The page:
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Templates & Lessons

January 19, 2022

My Favorite Pear Deck Lesson: The Travel Blog

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Stephanie Rothstein

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Picking my favorite lesson is like picking my favorite child — it’s a nearly impossible task. However, I do have a lesson that helps my students find their creative voices and see their own abilities as writers. I call it “The Travel Blog.”  

“The travel blog” lesson

After reading The Odyssey, I introduce students to the concept of travel blogging and have them work in teams to create their own modern travel adventures. Their next instruction is to “follow” the path of Odysseus and his crew — and each team member takes the lead during different stages of the journey. The goal is to create a tour that would appeal to families and help them experience the “real” Greece, while weaving in historical connections.

Step 1: Interview

The first step to this lesson is for students to interview people with travel experience and ask them what makes their most memorable trips. Based on these answers, each team decides what elements will make up their group’s travel experience.

Step 2: Research

Students then dive in and research Greece's cities, land, people, food, experiences, adventures, hotels, and travel costs.

Research also includes reading other travel blogs and watching travel vloggers for tips and takeaways. This helps them figure out not just what to include in their travel experience — but also how they can share their findings in a way that appeals to readers.

Step 3: Create!

Each team creates their own travel website that includes a written blog, a series of vlogs, a map and itinerary of their journey, and pictures of their family edited into each location of the trip. Finally, they must include short bios of each traveler.  

Using Pear Deck for comprehension

Pear Deck is essential to this lesson’s success. While reading The Odyssey, I use Pear Deck presentations to break up the reading into smaller segments. Getting my students to understand the hidden meanings and metaphors can be a lot to take in. Pear Deck allows me to help students focus on particular parts of the text and reflect on its significance.

Adding Audio, Maps, and Interactivity

I love that I can include recorded audio in Pear Deck for reading out loud. I always include maps with draggables so students can find exact locations for added context. Then I ask clarifying questions to help them reflect on their adventures. This type of interactivity can help inspire their own desire to travel — while allowing them to digest these adventures in multiple ways.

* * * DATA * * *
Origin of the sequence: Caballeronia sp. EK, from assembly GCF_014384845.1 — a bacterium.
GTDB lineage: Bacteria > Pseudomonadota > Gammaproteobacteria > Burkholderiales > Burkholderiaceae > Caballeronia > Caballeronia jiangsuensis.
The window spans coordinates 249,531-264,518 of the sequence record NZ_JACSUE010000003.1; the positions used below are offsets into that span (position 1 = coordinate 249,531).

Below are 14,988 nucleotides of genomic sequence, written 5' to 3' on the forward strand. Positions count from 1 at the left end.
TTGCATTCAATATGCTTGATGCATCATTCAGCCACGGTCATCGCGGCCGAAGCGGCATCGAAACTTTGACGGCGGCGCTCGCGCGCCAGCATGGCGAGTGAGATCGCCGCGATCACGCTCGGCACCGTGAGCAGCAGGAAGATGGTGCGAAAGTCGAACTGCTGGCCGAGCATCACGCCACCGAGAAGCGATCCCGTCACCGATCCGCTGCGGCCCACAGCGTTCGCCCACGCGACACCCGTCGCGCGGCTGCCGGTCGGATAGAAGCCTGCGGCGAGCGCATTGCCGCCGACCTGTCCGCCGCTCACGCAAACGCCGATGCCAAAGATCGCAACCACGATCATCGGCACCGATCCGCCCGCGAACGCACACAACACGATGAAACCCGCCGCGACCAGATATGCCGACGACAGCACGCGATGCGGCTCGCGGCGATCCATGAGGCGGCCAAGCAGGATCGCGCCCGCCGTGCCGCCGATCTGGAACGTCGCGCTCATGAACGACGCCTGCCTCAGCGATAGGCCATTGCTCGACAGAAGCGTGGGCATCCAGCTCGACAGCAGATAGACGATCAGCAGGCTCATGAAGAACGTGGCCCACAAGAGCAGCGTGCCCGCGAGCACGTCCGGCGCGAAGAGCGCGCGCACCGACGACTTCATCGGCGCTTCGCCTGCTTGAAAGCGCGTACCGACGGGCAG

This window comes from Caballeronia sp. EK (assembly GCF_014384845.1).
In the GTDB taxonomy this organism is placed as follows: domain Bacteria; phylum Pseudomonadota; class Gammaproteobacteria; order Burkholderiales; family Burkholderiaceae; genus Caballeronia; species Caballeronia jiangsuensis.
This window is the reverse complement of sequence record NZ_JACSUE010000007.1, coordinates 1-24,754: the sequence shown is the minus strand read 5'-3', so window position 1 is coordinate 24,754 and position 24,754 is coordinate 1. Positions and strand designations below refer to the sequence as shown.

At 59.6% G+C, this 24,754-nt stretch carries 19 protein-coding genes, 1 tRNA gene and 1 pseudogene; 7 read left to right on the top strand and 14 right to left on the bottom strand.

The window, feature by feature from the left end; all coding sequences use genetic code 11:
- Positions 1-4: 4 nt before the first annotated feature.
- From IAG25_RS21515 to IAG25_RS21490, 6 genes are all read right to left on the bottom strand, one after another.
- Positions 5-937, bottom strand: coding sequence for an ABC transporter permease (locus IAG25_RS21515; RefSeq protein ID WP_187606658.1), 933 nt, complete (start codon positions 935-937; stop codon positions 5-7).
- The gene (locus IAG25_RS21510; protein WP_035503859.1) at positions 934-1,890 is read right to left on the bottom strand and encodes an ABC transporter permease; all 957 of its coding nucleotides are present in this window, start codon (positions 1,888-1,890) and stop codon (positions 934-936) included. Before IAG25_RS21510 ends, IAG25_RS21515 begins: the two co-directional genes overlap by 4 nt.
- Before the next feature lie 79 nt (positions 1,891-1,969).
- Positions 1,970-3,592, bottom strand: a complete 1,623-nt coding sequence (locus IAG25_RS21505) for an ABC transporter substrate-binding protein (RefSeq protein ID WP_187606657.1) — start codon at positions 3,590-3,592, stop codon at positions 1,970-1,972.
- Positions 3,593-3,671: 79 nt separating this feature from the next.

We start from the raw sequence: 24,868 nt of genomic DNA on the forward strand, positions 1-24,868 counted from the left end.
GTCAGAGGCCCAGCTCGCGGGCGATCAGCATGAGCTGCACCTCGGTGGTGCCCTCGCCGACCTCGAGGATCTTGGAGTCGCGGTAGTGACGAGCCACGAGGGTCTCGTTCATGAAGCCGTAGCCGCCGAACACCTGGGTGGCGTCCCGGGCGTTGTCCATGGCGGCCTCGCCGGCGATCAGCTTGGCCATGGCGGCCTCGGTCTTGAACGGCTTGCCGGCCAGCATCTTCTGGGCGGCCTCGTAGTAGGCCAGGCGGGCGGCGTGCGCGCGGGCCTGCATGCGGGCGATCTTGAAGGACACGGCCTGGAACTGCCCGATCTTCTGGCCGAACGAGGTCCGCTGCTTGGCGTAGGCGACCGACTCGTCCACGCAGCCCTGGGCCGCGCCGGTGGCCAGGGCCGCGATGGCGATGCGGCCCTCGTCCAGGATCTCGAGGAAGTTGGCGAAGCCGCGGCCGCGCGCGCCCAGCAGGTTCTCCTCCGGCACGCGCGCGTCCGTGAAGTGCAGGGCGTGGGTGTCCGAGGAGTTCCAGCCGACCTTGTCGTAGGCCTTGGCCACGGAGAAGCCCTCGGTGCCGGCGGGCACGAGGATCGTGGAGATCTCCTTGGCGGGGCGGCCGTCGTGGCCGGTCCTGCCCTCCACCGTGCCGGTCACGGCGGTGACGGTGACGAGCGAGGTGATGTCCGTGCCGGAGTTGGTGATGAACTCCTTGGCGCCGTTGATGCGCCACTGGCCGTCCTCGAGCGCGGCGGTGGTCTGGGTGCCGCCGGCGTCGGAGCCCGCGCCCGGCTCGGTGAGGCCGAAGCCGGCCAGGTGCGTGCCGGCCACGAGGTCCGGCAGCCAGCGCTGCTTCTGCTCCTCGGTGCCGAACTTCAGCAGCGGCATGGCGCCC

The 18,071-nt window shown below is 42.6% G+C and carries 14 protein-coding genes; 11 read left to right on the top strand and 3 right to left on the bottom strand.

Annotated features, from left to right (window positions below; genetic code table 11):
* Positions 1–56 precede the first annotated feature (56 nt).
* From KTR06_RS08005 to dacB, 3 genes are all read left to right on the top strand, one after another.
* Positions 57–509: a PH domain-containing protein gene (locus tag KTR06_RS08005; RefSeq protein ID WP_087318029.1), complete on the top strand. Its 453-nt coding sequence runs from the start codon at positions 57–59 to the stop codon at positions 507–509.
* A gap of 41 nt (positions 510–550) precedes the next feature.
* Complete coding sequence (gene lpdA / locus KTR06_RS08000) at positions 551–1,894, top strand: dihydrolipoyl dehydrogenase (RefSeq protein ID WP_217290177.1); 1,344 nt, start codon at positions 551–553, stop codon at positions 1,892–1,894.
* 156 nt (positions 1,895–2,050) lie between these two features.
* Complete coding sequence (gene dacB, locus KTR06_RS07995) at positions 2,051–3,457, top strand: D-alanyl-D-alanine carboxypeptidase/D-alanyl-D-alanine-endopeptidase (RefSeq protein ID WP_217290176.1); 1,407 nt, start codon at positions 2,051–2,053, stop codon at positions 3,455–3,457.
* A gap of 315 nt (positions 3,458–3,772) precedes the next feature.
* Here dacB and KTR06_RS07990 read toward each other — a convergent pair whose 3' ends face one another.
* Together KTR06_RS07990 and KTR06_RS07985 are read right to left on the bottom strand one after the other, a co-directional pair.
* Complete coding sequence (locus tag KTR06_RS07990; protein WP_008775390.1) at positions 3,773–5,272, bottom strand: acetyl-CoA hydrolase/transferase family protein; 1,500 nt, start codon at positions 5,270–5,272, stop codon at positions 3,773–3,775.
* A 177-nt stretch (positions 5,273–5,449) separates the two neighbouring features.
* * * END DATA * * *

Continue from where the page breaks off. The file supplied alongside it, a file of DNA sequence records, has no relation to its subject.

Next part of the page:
Pear Deck Draggable Map Slide
Try the Pear Deck for Social Studies Template for a map that students can use to identify locations!

Embedding Other Websites and Videos into Pear Deck

With Pear Deck, I can also embed other travel bloggers’ websites and videos into my lessons. This gives my students the opportunity to look at and learn from other sites, see what works, and reflect on their own writing goals — all in one location.

I observe...Describe what you saw or what happened writing slide.
Try Pear Deck’s Critical Thinking Templates to get your students thinking critically.

Drafting, Reviewing, and Editing in Pear Deck

As we move to the actual task of travel writing, Pear Deck is a great way for students to draft their travel blogs. Often, I find that students want to jump to posting their writing directly on the travel website. However, using Pear Deck for the draft stages allows me to provide my students feedback along the way. When students need to refer to their drafts or copy and paste a polished version onto their site, they can refer to it on Pear Deck.

Pear Deck: The "glue" that makes it work!

I love teaching “The Travel Blog” lesson because students can modernize a classic adventure, be creative in their own travel choices, and grow as effective communicators. Students love creating the travel site, developing their creative writing voice, and using technology to put themselves into each adventure. And throughout each lesson, Pear Deck acts as the glue, providing me the tools to support every student through their individual creative process — and that’s why I’m always happy to use it.

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Stephanie Rothstein



Stephanie is a teacher at a K-12 district of 30 schools in Northern California. An educator for 19 years, she has taught high school English, AVID, and yearbook. She was also the co-chair of a Design Thinking pathway for more than 10 years. Stephanie is a Google for Education-Certified Innovator, Coach, and Trainer; Adobe Creative Educator; a proud Pear Deck Coach; founder of Global Google Educator Group (GEG); and creator of CanWeTalkEDU. Her TEDx talk, “My Year of Yes to Me,” is published on, and her chapter in George Couros' Because of a Teacher published in 2021. You can find out more on her website or on Twitter and Instagram @StephRothEDU.

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